Everyone wants to be a Roanoke girl.
But you won’t when you know the truth.
Lane Roanoke is fifteen when she comes to live with her grandparents and fireball cousin at the Roanoke family’s rural estate following the suicide of her mother. Over one long, hot summer, Lane experiences the benefits of being one of the rich and beautiful Roanoke girls.
But what she doesn’t know is being a Roanoke girl carries a terrible legacy: either the girls run, or they die. For there is darkness at the heart of Roanoke, and when Lane discovers its insidious pull, she must make her choice…
A gripping, provocative thriller about the twisted secrets families keep.
This is going to be a hard book to review without giving away major spoilers but The Roanoke Girls is a book that I’m sure is going to divide readers, love it or hate it, it’s controversial, disturbing and makes for a very unsettling read. As the title suggests the plot centres around The Roanoke girls, these girls appear to have it all they are beautiful, rich and mysterious, and everyone wants to be part of the inner circle, where girls are treated like princesses, but beneath the facade lies a very different story. It’s one of a dysfunctional family like no other. The Roanoke Girls keep secrets so dark and unbelievably twisted, you can’t help but wonder how they’ve managed to stay hidden for so long.
The story is told through the eyes of Lane, a fifteen year old girl. On the death of her mother, she moves to Roanoke to live with her grandparents and cousin Allegra, but over one hot summer she realises there are some secrets she wants no part of and runs away. Ten years later, when her cousin goes missing, Lane returns to the family home searching for answers to her disappearance.The characters in this book aren’t particularly likeable they are flawed, complex and have very few endearing qualities, but they are credible, as you learn more about the girls life you realise the characters could not have been portrayed any other way.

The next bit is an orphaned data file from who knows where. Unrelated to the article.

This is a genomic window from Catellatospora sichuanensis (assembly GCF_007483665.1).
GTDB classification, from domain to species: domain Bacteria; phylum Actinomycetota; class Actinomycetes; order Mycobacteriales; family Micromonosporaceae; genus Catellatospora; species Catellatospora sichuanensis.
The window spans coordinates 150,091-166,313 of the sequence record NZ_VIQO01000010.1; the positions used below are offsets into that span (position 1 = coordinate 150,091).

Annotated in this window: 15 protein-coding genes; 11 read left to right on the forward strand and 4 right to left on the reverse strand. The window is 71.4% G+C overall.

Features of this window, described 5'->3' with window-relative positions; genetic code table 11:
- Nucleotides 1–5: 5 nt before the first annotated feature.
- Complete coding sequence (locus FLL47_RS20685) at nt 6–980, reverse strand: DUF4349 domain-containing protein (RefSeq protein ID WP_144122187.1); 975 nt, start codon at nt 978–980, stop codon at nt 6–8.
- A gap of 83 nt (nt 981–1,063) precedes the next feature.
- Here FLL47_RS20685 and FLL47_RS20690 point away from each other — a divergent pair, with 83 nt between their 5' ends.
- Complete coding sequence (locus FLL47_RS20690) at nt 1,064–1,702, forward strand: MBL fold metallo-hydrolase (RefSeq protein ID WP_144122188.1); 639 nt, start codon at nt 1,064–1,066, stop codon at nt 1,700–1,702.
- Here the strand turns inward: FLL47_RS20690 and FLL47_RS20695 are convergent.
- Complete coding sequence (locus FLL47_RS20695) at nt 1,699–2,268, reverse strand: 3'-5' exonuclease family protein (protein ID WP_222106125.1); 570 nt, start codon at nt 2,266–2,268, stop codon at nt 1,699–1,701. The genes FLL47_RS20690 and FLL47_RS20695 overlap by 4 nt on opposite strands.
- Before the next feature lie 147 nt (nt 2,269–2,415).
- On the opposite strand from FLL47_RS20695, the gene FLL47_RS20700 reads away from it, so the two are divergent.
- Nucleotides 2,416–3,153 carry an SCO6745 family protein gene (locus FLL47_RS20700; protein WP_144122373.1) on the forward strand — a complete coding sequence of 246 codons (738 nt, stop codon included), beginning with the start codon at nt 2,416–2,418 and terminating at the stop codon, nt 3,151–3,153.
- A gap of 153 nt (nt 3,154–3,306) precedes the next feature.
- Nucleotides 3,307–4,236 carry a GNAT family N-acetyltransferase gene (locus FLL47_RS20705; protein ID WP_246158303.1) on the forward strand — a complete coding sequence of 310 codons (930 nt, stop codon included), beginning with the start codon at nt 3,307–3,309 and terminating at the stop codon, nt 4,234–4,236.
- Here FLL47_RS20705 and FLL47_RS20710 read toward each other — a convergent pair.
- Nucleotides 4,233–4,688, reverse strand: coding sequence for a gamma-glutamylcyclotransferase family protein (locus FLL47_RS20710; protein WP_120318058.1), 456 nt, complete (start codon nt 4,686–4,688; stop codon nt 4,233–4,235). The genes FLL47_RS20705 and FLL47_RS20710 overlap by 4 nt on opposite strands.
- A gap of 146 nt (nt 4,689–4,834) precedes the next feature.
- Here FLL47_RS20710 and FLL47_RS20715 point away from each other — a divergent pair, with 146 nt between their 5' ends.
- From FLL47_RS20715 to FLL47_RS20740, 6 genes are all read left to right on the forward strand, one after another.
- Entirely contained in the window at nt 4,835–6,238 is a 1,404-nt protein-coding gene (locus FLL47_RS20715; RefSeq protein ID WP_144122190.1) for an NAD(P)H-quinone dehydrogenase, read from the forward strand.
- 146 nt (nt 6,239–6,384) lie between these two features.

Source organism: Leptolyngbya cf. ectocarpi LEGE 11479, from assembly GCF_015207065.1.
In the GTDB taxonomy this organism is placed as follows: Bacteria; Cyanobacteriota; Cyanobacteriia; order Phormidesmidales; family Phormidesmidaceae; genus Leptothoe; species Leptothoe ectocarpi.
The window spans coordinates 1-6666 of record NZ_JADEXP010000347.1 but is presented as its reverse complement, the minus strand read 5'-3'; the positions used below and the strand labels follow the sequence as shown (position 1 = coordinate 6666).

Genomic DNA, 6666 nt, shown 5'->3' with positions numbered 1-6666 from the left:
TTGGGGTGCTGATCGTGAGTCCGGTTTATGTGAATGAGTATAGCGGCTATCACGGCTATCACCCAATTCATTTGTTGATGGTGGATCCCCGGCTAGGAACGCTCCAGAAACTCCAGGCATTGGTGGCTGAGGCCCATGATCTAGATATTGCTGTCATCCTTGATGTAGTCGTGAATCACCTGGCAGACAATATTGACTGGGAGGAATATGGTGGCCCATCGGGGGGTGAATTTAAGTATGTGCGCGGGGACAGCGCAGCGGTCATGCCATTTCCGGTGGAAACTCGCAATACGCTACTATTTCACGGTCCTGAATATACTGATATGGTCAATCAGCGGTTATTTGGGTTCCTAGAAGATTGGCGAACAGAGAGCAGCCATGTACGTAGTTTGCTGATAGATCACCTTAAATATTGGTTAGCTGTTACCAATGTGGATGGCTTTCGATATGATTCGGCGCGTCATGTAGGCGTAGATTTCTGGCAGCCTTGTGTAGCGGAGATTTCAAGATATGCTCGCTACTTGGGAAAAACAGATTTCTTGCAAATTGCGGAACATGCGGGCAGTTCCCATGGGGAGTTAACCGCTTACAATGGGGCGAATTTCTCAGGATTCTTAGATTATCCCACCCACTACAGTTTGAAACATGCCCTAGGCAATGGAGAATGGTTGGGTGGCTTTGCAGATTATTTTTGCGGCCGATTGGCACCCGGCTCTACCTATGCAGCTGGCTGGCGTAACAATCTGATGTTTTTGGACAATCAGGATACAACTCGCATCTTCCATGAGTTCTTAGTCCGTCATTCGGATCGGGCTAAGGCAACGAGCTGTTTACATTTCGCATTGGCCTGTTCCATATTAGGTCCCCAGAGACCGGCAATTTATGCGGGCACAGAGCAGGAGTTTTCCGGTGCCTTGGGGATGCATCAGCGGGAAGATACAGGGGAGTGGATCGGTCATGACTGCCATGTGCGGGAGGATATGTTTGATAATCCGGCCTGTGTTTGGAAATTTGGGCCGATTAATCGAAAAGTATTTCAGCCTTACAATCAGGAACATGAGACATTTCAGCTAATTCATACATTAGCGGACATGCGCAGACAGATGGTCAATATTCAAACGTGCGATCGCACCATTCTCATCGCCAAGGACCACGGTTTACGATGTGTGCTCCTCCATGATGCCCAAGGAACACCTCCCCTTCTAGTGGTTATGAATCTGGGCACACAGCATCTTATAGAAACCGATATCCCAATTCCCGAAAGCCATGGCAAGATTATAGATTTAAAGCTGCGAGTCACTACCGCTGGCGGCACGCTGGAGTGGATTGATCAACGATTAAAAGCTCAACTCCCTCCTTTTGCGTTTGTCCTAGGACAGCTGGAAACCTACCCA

Told in alternating chapters between past and present, there are also random chapters where the author reveals more about other generations of Roanoke girls which added a sense of foreboding to this haunting tale. Amy Engel takes a bold step and pretty much reveals the big family secret very early on in the book, which I wasn’t expecting, but she still manages to hold the reader’s interest until the very last page due to her unique story telling and captivating writing.
At times I found this book an uncomfortable and upsetting read due to the disturbing subject matter, but the author tackled the book with a certain amount of empathy, so that the plot remained bearable, and in the authors defences she writes in such away there are no particularly graphic scenes, it’s left to the readers imagination to fill in the blanks. Throughout The Roanoke Girls there is an sinister undercurrent that permeates every page of this well written novel. This book is being billed as a thriller but for me it read more like a mystery, although it really does have its moments – this isn’t an edge-of-your-seat hardcore thriller.
The Roanoke Girls is well worth a read, despite its subject matter this book has a hidden depth, it explores the complexity of love and relationships, and dysfunctional families with sensitivity. Although it feels wrong to say I enjoyed this book, it was a hard one to put down and I read it in one sitting.
Print Length: 288 pages
Publisher: Hodder & Stoughton (7 Mar. 2017)